Civil ATC does not need altitude or height information to provide traffic separation when using PSR. They simple make sure the dots on the screen don't collide. For traffic separation you don't need to know the exact position of the aircraft; as long as the plots are separated on the 2D screen, the will be separated in the 3D world. Typical PSR displays are based on a flat world assumption; they only plot azimuth and range. As long as the plots are separated by 5NM, no matter what the altitude difference between the aircraft is, they are safely separated for ATC purposes.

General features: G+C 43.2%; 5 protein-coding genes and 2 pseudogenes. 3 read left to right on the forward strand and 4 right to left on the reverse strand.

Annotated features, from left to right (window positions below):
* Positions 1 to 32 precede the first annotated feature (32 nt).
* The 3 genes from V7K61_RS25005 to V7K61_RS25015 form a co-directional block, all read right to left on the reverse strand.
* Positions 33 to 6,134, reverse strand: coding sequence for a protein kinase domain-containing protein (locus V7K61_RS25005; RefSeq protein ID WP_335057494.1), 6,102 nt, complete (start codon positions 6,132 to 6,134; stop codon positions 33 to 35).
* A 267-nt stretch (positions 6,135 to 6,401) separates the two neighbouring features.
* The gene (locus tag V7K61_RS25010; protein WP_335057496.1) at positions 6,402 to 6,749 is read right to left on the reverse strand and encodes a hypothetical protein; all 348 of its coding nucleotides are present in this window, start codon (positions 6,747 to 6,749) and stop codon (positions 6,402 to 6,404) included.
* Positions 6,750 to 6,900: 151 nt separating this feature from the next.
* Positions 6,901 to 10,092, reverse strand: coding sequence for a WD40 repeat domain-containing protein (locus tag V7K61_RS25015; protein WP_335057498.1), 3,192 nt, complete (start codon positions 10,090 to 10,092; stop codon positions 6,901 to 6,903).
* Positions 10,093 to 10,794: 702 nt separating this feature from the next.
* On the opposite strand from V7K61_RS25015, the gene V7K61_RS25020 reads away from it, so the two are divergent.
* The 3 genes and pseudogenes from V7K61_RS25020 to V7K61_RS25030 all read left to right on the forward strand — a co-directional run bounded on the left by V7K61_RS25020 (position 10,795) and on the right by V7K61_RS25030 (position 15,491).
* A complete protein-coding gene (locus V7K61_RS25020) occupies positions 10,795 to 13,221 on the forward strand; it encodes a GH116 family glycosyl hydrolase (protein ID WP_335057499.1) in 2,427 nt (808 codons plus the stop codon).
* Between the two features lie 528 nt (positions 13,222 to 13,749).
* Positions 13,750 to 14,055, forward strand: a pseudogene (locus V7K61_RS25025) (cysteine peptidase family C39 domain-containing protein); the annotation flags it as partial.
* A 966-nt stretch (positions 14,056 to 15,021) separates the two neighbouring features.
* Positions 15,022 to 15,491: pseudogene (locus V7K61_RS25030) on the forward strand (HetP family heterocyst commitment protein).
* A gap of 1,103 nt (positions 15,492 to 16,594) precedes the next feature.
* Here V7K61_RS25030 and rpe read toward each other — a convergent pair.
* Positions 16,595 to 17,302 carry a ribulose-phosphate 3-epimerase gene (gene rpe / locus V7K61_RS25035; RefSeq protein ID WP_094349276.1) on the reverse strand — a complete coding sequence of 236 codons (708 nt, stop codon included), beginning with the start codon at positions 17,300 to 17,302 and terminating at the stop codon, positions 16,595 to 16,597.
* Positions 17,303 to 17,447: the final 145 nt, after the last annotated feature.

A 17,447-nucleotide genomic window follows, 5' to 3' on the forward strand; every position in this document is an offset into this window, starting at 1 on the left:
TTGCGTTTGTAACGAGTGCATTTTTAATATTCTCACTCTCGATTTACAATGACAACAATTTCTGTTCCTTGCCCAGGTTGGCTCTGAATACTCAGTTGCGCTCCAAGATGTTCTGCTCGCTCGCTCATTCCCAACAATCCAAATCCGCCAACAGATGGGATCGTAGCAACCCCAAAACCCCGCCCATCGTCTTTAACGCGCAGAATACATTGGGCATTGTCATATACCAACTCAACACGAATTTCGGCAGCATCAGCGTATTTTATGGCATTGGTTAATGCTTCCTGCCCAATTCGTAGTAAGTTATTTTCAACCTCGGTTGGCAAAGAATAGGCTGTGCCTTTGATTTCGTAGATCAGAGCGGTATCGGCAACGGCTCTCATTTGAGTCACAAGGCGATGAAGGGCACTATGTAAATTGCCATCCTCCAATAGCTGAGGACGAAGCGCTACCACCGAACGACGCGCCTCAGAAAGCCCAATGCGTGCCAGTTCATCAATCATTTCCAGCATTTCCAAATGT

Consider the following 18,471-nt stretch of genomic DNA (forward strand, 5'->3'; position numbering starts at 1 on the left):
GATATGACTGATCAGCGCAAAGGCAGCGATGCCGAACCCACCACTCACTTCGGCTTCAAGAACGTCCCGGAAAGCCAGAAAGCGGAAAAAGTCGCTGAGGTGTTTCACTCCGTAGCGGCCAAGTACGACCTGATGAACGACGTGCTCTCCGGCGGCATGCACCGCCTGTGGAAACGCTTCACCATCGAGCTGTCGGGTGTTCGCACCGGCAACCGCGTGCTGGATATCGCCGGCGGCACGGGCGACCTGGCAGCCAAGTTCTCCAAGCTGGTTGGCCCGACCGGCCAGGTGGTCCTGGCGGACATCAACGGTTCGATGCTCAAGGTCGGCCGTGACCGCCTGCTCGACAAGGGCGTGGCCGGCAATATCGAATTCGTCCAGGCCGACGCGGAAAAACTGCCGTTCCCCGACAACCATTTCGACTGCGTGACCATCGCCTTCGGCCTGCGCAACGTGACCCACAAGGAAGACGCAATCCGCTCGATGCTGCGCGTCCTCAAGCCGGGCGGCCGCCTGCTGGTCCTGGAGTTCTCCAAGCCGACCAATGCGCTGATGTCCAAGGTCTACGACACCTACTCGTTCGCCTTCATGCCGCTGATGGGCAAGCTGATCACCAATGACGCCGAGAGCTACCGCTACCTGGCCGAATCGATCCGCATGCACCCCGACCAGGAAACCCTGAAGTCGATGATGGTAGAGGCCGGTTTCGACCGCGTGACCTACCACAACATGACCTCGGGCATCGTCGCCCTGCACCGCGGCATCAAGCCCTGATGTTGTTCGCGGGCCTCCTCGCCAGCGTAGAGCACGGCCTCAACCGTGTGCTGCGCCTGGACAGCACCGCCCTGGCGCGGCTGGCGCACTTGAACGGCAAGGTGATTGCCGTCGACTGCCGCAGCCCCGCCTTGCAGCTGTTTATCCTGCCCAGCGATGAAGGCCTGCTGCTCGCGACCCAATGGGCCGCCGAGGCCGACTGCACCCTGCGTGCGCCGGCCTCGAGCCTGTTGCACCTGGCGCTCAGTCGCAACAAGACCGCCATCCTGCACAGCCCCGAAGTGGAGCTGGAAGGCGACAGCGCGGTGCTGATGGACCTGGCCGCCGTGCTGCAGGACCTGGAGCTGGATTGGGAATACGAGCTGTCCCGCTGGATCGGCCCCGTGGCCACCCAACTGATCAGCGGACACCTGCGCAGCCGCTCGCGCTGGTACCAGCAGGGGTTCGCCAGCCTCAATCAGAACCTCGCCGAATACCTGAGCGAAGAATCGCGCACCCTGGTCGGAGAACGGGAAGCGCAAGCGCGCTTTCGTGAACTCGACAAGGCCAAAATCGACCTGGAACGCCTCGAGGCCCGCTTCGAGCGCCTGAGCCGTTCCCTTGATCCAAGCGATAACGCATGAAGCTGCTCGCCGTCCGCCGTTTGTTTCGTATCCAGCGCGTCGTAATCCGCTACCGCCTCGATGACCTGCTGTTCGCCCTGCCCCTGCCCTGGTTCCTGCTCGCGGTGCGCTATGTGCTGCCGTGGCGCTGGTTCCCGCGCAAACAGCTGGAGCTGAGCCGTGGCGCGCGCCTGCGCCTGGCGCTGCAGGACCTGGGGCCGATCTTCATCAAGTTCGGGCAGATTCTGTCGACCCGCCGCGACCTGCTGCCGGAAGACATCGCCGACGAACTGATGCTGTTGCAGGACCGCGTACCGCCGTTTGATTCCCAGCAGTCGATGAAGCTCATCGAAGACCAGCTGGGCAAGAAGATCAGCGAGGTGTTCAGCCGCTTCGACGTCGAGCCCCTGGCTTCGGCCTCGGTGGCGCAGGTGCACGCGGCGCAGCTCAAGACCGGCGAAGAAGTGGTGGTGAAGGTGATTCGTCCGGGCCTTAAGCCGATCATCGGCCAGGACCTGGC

As you correctly observed, if you would want to determine the exact 3D position of the aircraft based on a primary radar, you need azimuth, range and elevation angle. The PSRs used by civilian air traffic control don't measure the elevation angle, because this would require more sophisticated radar hardware and would therefore be more expensive.

The added value of the elevation angle is that the exact position including the height of the aircraft could be measured. However, that is of limited value. In air traffic control, vertical separation is not based on geometric altitude but on barometric altitude or flight level. Using elevation angle, the primary radar would give the geometric height. However, the barometric height showed in the cockpit to the pilot can easily be several hundreds or thousand feet off from the geometric height. So for the communication between ATC and pilots, geometric height measured by primary radar is mostly useless.